McClellan learned of Cox’s setback two days later. He ordered Cox to maintain his position while McClellan deployed reinforcements to confront Wise from the north. McClellan reported to Washington that Cox had been “checked on the Kanawha,” and although Wise had stopped Cox’s advance on Charleston, McClellan called the fight “something between a victory and defeat.” He then pleaded: “In heaven’s name give me some general officers who understand their profession. I give orders and find some who cannot execute them unless I stand by them. Unless I command every picket and lead every column I cannot be sure of success.”

Cox’s Federals began another advance on the 24th, moving eastward from the Pocatalico River toward Wise’s Confederates at Tyler Mountain, eight miles away. The Federals scattered the enemy pickets, then found the camp abandoned. Cox continued the advance toward Charleston, hoping to destroy Wise’s army.

The opposing forces traded shots from across the Kanawha River. When Cox brought up a cannon, the Confederates set fire to a steamboat to prevent it from Federal capture, and then withdrew into the woods as night fell. A small Federal pursuit could not find Wise’s Confederates, who had retreated toward Gauley Bridge, leaving Charleston and the Kanawha Valley in Federal hands.

The “Kanawha Brigade” entered Charleston the next day, where Mayor Jacob Goshom and other officials surrendered the city. To prove that his men had been “vilely slandered” by Confederate charges that the Federals would loot and pillage, Cox ordered his men to pass through town without stopping, or even to “shout or make any unnecessary noise.” This would provide “contrast to the profane and disorderly behavior of the rebel army.” The Charleston residents would not be asked of their political opinions, and business would go on as usual. However, anyone caught consorting with the Confederates would be “remorselessly punished.” As Wise’s Confederates retreated, they wrecked the Elk River suspension bridge to slow the Federal pursuit. However, nearby coal barges could easily be converted into bridges of their own.

Confederate Gen R.E. Lee | Image Credit: Wikispaces.com

Confederate Gen R.E. Lee | Image Credit: Wikispaces.com

The loss of Charleston, combined with the earlier defeat at Rich Mountain, alarmed Confederate officials at Richmond so much that Major General Robert E. Lee, military advisor to President Jefferson Davis, received orders to go to western Virginia and inspect operations. Lee would work with Brigadier General William W. Loring, whom President Davis had sent to inspect the Army of the Northwest, which had retreated to Monterey after its defeat at Rich Mountain.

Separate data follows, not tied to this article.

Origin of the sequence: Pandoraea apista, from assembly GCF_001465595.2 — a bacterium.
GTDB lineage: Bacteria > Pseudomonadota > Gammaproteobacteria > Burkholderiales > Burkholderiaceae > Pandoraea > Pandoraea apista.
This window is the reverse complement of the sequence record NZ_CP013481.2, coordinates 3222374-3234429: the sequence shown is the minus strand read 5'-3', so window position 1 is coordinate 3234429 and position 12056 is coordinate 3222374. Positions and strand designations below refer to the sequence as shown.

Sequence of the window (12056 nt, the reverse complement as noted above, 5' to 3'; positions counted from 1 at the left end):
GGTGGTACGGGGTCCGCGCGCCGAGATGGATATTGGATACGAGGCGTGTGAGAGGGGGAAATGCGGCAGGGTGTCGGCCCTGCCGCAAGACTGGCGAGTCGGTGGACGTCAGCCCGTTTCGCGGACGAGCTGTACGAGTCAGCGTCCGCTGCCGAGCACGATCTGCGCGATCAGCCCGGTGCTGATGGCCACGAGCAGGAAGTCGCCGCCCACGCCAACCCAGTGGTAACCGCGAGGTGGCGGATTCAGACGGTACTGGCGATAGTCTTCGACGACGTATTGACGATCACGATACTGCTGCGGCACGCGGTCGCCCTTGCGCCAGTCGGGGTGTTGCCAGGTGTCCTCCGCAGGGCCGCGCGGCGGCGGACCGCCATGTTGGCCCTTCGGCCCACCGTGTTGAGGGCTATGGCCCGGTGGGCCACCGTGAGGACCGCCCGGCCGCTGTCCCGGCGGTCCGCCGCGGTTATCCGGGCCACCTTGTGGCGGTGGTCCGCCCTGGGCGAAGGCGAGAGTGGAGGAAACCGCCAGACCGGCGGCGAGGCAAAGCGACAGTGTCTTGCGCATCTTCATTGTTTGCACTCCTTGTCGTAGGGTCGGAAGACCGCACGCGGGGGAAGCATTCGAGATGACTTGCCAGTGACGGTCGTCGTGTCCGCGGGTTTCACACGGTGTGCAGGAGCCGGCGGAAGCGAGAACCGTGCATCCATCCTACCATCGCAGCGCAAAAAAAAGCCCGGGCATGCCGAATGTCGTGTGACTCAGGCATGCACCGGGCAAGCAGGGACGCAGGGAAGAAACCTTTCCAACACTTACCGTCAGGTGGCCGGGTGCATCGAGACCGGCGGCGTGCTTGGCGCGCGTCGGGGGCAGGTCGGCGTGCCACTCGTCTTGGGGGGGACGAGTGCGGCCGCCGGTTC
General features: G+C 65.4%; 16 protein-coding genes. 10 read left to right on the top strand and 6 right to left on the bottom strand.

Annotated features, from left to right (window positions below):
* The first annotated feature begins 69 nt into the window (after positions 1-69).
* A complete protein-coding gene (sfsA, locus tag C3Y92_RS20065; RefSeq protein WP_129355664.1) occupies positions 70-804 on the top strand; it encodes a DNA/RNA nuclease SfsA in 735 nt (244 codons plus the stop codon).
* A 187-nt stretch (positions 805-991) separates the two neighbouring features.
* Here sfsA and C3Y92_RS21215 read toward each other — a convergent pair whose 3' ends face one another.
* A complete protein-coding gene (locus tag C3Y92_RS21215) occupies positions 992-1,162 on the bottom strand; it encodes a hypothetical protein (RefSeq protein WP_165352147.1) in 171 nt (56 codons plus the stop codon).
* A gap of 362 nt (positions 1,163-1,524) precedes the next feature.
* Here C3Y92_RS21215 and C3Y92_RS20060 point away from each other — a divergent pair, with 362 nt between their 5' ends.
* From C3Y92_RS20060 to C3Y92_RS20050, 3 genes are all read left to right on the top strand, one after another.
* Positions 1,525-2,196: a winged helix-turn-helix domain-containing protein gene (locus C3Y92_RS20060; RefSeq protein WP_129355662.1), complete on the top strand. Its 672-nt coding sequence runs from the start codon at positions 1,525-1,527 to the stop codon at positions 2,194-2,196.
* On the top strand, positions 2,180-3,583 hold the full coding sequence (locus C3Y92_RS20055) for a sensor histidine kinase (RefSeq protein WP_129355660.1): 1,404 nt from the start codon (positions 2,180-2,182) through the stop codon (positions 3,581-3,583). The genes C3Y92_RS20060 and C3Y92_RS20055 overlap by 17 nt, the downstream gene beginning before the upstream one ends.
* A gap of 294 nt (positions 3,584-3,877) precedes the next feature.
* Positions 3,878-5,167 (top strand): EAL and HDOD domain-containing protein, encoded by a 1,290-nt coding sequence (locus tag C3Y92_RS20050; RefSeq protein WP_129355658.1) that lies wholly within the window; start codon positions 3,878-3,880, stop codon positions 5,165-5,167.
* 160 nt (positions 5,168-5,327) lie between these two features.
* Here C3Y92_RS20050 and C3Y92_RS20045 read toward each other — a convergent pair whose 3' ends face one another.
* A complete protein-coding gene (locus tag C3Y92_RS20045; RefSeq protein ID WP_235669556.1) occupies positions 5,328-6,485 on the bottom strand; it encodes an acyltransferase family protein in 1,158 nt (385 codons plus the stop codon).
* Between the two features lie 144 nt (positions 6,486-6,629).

Lee arrived at Staunton by train on July 28 to begin his first field duty for the Confederacy. While he had no official authority over Loring, Lee’s mission was to determine if the Army of the Northwest could take the offensive. He was also to try coordinating efforts of the three western Virginia commanders (Loring, Wise, and Floyd).

Back in the Kanawha Valley, Cox’s Federals pursued Wise’s forces eastward from Charleston, with skirmishing along the way. With Cox about 10 miles away, Wise burned the Gauley Bridge over the James River along the Kanawha Turnpike. Wise hoped that this would give him time to link with Floyd at White Sulphur Springs, 75 miles farther.

The Federals reached the Gauley Bridge on the morning of July 29 and captured enemy supplies that had not burned. Destroying the bridge prevented Cox from continuing his pursuit, but unbeknownst to Wise, Cox’s orders had been to stop at the bridge anyway. The Federal mission was only to clear the Kanawha Valley of Confederates, and that had been accomplished. However, the Federals soon learned that the Gauley Valley region was much more pro-Confederate than most areas of western Virginia.

That same day, Lee arrived at Monterey on horseback. He met with Brigadier General Henry R. Jackson, who had taken command of the Army of the Northwest after the death of Brigadier General Robert S. Garnett. Jackson requested an officer with more experience than himself to take command. Lee next met with Loring at Huntersville, where Lee urged him to take command and push the Federals out of the region. Loring replied that he needed time to establish a supply base and did not know when he could take the offensive.

Lee returned to Monterey on the 31st, where he took unofficial command of the army. Lee “spent a day conferring with General H.R. Jackson and inspecting the troops there encamped with General Jackson.” Lee noted that the troops were demoralized, hampered by rain and a measles outbreak. Ladies of Augusta County asked Lee to present a flag to the 21st Virginia. Lee complied but told one of the regiment’s captains, “I would advise you to roll up that beautiful banner, and return it to the ladies for safe keeping. You are now in for a number of years of hard military service, and you will not need your beautiful flag.”